Finding recovery after life on the road

Read the inspirational story of our wonderful George Street Social chef, Nathan Pollard.

For Nathan, a life on the road as a touring chef was pretty much all he’d known. He started working in a professional kitchen in his early 20s, and made such a success of it his career took him to The Olympics, The Asian Games, The Brit Awards and many other major events and festivals, as well as on tour with bands and singers such as The Rolling Stones, Cher and Pink.

As appealing as life on the road might seem to a budding young chef, the culture, combined with his excess drink and drugs habit took him to crisis point on many occasions.

Nathan said: “Everyone I worked with was going out and partying hard. But I realised from a young age that I was doing it to excess.

“I was earning good money but I blew it all on partying. Looking back, I think it was probably obvious to everyone, but I never really discussed it. And in fact, although I admitted that I was an alcoholic on several occasions, I often talked myself out of it and went back into denial.”

Nathan’s behaviour ended up costing him several jobs. The first major job he lost was in 2011, when he was working in China. He admits that his behaviour not only lost him his job, but also nearly cost the entire company its contract.

He said: “Coming back to the UK I could always get another job – but it was hanging onto it that was the issue. My drinking and using was completely out of control. I was spending too much money on food supplies for the contracts, giving stuff away, things like that. All that mattered to me was the drink and drugs.”

Nathan returned to Newcastle to live with his mum in 2012, and says that the five years from then until he finally got sober in 2017 were hell. He said: “I got great jobs working on movies and TV shows, I couldn’t keep them. My mum was really worried about me and she suggested I go to a 12-step meeting, which she came along to with me. But back then, I didn’t give it a chance. I wasn’t ready. It was an ongoing cycle of getting a job, moving out of mum’s, getting my own place, losing my job and moving back to mum’s again.”

In 2016, Nathan realised that he was completely dependent on alcohol. “I was working in the Lake District and my behaviour was terrible. But to be honest, I was probably in some form of denial until I got sober in late 2017.”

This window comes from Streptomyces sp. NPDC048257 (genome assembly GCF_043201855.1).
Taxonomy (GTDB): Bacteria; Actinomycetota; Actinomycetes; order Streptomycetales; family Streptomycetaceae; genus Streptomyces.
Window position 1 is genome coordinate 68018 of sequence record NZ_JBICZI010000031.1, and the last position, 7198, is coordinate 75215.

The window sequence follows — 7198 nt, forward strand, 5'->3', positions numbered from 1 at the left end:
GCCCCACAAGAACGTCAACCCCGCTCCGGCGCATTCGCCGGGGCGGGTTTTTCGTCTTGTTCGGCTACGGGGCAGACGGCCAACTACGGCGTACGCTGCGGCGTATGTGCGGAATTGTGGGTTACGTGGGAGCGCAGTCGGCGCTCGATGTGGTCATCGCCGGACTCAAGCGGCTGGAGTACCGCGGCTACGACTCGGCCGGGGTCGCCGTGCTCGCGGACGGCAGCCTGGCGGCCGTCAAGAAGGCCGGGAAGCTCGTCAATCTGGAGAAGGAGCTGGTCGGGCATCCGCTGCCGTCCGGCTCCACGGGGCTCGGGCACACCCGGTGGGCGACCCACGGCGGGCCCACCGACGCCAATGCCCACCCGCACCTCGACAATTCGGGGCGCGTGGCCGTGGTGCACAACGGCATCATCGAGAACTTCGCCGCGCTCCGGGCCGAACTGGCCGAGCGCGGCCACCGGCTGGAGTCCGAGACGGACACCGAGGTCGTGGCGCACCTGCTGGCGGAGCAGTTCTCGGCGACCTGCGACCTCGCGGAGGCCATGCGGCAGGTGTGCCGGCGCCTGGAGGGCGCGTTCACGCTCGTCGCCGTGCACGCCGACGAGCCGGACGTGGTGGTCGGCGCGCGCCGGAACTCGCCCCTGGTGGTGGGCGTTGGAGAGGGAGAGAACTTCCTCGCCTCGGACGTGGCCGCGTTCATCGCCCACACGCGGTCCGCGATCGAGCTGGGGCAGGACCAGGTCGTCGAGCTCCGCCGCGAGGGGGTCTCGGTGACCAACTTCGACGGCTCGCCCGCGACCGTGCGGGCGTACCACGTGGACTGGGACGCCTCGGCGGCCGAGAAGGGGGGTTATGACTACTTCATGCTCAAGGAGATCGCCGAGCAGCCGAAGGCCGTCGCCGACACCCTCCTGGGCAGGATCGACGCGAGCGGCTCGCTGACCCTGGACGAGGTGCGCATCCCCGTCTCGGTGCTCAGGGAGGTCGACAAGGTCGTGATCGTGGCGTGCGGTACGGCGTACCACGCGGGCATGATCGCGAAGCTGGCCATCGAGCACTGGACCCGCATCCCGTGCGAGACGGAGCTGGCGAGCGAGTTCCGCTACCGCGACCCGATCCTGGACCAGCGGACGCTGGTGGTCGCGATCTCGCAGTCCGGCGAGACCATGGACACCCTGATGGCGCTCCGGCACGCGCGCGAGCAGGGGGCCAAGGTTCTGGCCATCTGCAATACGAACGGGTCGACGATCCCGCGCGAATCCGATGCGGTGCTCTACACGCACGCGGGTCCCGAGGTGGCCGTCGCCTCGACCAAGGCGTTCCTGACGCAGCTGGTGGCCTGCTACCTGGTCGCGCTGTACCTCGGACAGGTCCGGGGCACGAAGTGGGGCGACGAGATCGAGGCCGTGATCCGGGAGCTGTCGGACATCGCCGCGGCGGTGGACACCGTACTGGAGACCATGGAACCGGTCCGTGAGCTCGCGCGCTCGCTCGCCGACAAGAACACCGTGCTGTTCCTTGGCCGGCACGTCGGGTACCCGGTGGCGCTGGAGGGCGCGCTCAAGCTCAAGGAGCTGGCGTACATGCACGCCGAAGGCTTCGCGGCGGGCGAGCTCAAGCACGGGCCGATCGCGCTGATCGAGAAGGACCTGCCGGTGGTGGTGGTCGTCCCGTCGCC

Nathan found himself admitted to hospital over 40 times, and on several of those occasions it was due to suicide attempts. He said: “The truth was, I liked moving out of my mum’s because it meant I could drink more. But on the 10th December 2017, I woke up and I’d had enough. I always use the quote from a Denzel Washington movie to describe how I felt – it was like I reached my lifelong limit of lies.

“I didn’t want to go on, so I took drink, drugs, anything I could get my hands on. I don’t remember much about it but an ambulance arrived. They took me to A&E, pumped stuff out, put stuff in and then I left.”

This time, however, Nathan knew he couldn’t carry on drinking. He got to his flat at around 3.30am, slept until 9am and then opened the diary his mum had bought him. He wrote his name in it and wrote that he was an alcoholic.

A few days later, on the 14th December after four days of not drinking, he found himself at George Street Social. He went to the first 12-step meeting that he really wanted to be at, identified with what was shared there and went to as many more as he could. He completed 184 meetings in 90 days, found a sponsor and felt part of the George Street Community.

“After getting to know a few people at George Street I approached the manager and asked about working there. Eventually, I was offered the job as chef at George Street.

Nathan added: “Cooking plays such an important role in my recovery. I’ve been a chef for 21 years and toured all round the world, but this place is so special to me. It’s the place I first found hope.”

In addition to cooking the meals for sale at George Street, Nathan also makes sobriety birthday cakes for people at cost. He said: “It’s nice being able to help in that way and I really enjoy the creativity of cooking.

“It’s also brilliant to be able to work with other people in recovery and train them up in the kitchen. We’ve got a great team at George Street now and it feels great seeing people come into the kitchen with no experience and watching them really excel.

“So many aspects of my recovery are thanks to George Street, and I’m glad I’m able to give so much back now too.”